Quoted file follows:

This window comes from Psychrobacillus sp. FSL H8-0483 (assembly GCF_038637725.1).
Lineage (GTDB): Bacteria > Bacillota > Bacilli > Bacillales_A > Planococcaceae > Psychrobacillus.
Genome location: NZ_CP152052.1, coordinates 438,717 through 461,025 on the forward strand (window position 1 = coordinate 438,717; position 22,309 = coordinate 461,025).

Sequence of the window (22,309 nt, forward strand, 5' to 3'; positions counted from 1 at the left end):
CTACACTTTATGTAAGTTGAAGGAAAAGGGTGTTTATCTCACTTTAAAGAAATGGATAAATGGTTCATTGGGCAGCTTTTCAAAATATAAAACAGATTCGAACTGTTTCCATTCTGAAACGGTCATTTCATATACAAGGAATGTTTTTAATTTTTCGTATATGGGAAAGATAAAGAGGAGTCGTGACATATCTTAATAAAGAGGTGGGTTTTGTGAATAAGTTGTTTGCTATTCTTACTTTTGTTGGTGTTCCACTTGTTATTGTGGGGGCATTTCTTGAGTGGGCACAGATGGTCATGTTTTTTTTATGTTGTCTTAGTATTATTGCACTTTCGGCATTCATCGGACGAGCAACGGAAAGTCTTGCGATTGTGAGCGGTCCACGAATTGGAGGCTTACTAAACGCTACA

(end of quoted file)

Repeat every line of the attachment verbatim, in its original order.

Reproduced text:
This window comes from Psychrobacillus sp. FSL H8-0483 (assembly GCF_038637725.1).
Lineage (GTDB): Bacteria > Bacillota > Bacilli > Bacillales_A > Planococcaceae > Psychrobacillus.
Genome location: NZ_CP152052.1, coordinates 438,717 through 461,025 on the forward strand (window position 1 = coordinate 438,717; position 22,309 = coordinate 461,025).

Sequence of the window (22,309 nt, forward strand, 5' to 3'; positions counted from 1 at the left end):
CTACACTTTATGTAAGTTGAAGGAAAAGGGTGTTTATCTCACTTTAAAGAAATGGATAAATGGTTCATTGGGCAGCTTTTCAAAATATAAAACAGATTCGAACTGTTTCCATTCTGAAACGGTCATTTCATATACAAGGAATGTTTTTAATTTTTCGTATATGGGAAAGATAAAGAGGAGTCGTGACATATCTTAATAAAGAGGTGGGTTTTGTGAATAAGTTGTTTGCTATTCTTACTTTTGTTGGTGTTCCACTTGTTATTGTGGGGGCATTTCTTGAGTGGGCACAGATGGTCATGTTTTTTTTATGTTGTCTTAGTATTATTGCACTTTCGGCATTCATCGGACGAGCAACGGAAAGTCTTGCGATTGTGAGCGGTCCACGAATTGGAGGCTTACTAAACGCTACA